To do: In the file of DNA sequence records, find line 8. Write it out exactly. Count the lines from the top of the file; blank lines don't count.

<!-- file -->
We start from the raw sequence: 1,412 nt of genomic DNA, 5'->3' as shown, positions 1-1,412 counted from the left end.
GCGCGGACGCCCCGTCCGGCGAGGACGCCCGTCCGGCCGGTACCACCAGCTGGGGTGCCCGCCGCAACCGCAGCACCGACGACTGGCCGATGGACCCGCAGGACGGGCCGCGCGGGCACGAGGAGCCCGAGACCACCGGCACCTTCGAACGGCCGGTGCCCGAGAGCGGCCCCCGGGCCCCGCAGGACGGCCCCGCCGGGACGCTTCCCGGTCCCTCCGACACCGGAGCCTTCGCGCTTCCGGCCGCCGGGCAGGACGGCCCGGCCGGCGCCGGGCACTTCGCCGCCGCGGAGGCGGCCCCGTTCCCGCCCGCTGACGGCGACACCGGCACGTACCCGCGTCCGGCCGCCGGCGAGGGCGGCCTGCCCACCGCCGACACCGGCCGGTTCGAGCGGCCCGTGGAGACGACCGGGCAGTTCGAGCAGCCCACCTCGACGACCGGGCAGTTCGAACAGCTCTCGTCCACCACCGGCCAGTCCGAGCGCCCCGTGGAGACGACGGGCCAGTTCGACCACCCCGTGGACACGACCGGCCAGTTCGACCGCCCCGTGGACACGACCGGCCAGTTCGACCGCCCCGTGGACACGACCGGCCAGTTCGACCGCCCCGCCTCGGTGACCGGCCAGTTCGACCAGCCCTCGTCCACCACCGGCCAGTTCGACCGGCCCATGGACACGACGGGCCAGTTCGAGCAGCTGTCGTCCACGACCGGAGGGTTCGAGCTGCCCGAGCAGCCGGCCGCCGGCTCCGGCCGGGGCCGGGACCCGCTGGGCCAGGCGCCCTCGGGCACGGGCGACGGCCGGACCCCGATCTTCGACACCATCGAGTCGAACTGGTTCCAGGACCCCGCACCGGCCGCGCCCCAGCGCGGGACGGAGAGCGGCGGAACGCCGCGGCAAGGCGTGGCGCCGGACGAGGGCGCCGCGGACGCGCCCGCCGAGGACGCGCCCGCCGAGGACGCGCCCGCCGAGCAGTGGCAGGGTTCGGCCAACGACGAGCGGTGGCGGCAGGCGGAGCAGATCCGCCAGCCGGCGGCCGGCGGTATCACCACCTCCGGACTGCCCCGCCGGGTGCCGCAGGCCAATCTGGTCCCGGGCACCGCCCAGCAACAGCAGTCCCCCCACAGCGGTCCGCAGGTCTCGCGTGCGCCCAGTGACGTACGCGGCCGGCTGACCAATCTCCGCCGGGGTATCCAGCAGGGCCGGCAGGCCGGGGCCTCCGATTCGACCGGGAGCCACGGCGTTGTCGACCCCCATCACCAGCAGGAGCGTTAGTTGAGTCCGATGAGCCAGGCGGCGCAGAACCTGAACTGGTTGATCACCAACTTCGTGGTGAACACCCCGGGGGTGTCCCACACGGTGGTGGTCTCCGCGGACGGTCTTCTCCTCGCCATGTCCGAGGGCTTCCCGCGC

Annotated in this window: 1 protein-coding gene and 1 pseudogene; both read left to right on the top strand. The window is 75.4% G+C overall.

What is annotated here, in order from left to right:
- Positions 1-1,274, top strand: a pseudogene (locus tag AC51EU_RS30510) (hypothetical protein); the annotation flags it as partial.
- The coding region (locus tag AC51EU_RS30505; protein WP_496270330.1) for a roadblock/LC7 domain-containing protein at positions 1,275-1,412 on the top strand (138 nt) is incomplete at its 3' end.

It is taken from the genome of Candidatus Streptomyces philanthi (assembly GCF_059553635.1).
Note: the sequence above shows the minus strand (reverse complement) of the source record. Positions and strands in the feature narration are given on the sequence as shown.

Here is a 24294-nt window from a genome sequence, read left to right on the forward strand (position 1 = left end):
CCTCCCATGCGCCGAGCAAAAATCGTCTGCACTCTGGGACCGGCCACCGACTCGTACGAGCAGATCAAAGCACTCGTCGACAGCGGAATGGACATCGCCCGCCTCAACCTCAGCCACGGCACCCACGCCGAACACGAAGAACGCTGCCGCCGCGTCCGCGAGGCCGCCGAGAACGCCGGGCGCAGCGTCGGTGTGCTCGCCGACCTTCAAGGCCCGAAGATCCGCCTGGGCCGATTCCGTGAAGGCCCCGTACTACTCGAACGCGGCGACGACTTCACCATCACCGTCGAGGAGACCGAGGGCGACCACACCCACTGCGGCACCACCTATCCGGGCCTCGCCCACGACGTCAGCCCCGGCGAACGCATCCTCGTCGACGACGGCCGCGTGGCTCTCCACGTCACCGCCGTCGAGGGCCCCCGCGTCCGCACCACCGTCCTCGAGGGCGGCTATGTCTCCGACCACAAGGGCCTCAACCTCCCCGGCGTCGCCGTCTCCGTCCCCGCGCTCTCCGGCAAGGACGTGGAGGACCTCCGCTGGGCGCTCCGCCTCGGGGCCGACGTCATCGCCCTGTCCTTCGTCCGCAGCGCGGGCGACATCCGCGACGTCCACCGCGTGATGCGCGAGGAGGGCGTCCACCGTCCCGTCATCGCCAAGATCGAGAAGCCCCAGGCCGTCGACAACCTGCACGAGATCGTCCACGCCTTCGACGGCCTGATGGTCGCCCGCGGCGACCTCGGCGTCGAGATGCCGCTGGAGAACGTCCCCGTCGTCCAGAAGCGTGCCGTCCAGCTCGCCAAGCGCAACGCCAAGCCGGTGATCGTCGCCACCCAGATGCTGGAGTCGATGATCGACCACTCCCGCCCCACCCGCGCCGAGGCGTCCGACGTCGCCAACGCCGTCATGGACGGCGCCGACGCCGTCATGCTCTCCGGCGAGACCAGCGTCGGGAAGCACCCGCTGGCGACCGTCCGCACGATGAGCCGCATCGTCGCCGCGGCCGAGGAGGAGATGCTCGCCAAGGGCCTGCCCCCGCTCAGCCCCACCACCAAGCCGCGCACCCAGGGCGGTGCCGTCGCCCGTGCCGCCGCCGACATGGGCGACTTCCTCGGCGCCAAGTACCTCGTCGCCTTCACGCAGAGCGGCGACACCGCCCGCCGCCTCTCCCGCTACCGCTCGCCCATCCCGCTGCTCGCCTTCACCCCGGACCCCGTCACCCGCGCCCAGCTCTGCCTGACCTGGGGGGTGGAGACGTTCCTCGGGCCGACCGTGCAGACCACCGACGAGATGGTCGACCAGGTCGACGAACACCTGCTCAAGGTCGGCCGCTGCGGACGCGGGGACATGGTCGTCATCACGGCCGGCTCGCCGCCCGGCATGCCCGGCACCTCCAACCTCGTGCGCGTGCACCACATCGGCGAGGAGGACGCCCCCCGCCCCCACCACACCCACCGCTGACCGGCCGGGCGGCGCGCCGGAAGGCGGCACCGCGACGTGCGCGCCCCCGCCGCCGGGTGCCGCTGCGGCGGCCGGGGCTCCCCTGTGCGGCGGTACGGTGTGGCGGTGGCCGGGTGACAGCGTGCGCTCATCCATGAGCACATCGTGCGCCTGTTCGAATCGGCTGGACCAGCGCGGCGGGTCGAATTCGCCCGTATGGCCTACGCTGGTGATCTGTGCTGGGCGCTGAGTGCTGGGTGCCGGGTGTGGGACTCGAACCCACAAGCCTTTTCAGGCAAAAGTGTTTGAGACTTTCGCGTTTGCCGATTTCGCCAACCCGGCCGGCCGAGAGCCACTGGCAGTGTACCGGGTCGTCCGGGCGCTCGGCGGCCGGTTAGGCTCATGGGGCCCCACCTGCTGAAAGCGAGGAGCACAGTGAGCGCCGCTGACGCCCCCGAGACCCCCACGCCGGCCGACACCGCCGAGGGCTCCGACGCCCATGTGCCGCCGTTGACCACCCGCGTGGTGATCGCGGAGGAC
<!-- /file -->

Note: the sequence above shows the minus strand (reverse complement) of the source record. Positions and strands in the feature narration are given on the sequence as shown.